For the US, the situation would be completely acceptable if the regime and extremists carried out a merciless war while Iran loses its will to help the regime both financially and militarily. From this point of view, the hour of great compromise that will undoubtedly take place between the great powers such as Russia and the US has not yet come. The protagonists of the region must become weaker first. As for the countries such as Qatar and Saudi Arabia, who openly support the Syrian opposition, even if they wish to expedite the process they cannot spark it without imposing a decisive situation.

In this context, with several thousands of Syrian combatants and the solid support of the regime from Hezbollah, is Lebanon able to preserve its stability? With each passing day, the fire in Syria draws nearer and nearer. Above all somewhere, it is as if there conspiring forces working day and night to lead Lebanon toward this very Syrian fire. After all, if the Lebanese do not worry about their own interests, why would anybody else?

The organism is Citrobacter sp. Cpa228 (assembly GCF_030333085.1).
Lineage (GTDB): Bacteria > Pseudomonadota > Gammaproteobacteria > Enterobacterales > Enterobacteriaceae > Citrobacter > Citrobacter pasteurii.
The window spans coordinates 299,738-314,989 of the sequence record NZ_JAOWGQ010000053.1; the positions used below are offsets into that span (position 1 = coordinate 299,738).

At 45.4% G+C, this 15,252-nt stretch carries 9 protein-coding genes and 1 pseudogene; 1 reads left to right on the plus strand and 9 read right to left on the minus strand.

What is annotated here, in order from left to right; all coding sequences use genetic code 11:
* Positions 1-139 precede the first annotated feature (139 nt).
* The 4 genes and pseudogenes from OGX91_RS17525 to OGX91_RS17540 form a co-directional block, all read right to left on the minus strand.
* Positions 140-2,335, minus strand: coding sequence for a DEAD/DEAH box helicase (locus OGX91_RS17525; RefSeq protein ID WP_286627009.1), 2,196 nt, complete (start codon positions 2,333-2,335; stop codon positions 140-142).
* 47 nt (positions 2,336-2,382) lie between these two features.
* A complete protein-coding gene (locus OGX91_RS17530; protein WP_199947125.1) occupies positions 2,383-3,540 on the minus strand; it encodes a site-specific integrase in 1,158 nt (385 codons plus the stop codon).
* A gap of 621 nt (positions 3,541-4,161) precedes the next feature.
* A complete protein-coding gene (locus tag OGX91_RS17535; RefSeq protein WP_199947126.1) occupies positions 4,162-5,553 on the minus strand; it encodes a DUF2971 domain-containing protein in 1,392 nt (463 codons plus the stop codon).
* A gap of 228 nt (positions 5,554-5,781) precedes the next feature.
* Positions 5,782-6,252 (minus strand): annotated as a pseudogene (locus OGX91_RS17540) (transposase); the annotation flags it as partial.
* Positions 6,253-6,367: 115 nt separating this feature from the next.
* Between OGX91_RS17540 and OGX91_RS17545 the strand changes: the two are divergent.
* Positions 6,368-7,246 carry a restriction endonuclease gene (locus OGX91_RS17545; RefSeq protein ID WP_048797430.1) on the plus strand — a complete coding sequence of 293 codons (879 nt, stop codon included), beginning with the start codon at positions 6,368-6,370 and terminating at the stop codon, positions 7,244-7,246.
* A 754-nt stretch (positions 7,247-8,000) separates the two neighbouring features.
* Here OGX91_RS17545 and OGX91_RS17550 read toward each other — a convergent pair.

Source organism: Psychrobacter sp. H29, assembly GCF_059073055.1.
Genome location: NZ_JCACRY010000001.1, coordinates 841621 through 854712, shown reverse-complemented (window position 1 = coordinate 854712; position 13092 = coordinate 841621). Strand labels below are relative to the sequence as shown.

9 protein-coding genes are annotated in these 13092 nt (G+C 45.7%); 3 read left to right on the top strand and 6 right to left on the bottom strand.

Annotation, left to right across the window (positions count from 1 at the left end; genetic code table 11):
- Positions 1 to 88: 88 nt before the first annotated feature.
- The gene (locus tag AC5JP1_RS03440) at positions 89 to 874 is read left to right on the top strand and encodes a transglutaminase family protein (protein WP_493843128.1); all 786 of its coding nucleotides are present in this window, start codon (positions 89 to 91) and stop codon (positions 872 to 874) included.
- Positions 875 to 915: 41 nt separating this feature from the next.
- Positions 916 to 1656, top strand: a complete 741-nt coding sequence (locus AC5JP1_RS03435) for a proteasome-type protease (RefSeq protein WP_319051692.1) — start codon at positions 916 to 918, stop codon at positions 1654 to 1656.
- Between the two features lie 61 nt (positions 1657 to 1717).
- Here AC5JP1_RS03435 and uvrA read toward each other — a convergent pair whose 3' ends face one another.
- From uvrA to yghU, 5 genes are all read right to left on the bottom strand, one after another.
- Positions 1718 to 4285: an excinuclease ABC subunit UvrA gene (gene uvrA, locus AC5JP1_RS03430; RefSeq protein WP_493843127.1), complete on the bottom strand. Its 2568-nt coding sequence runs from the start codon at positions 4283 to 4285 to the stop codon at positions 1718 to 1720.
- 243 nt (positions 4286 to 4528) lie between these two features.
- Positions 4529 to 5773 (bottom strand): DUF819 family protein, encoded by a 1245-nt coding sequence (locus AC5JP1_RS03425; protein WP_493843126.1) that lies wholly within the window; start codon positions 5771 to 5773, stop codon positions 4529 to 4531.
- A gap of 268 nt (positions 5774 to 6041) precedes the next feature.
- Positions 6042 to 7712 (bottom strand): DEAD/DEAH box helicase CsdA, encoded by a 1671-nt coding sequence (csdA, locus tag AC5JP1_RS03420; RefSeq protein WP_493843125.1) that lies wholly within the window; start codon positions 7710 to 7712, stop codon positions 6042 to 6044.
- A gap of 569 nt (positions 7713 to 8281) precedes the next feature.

Scarlett Haddad is an analyst at the Francophone Lebanese daily L'Orient-Le Jour. She specializes in Lebanese domestic political issues, in addition to Syrian, Palestinian and Iranian matters as addressed from Lebanon's perspective, including topics concerning Hezbollah and the Arab-Israeli conflict.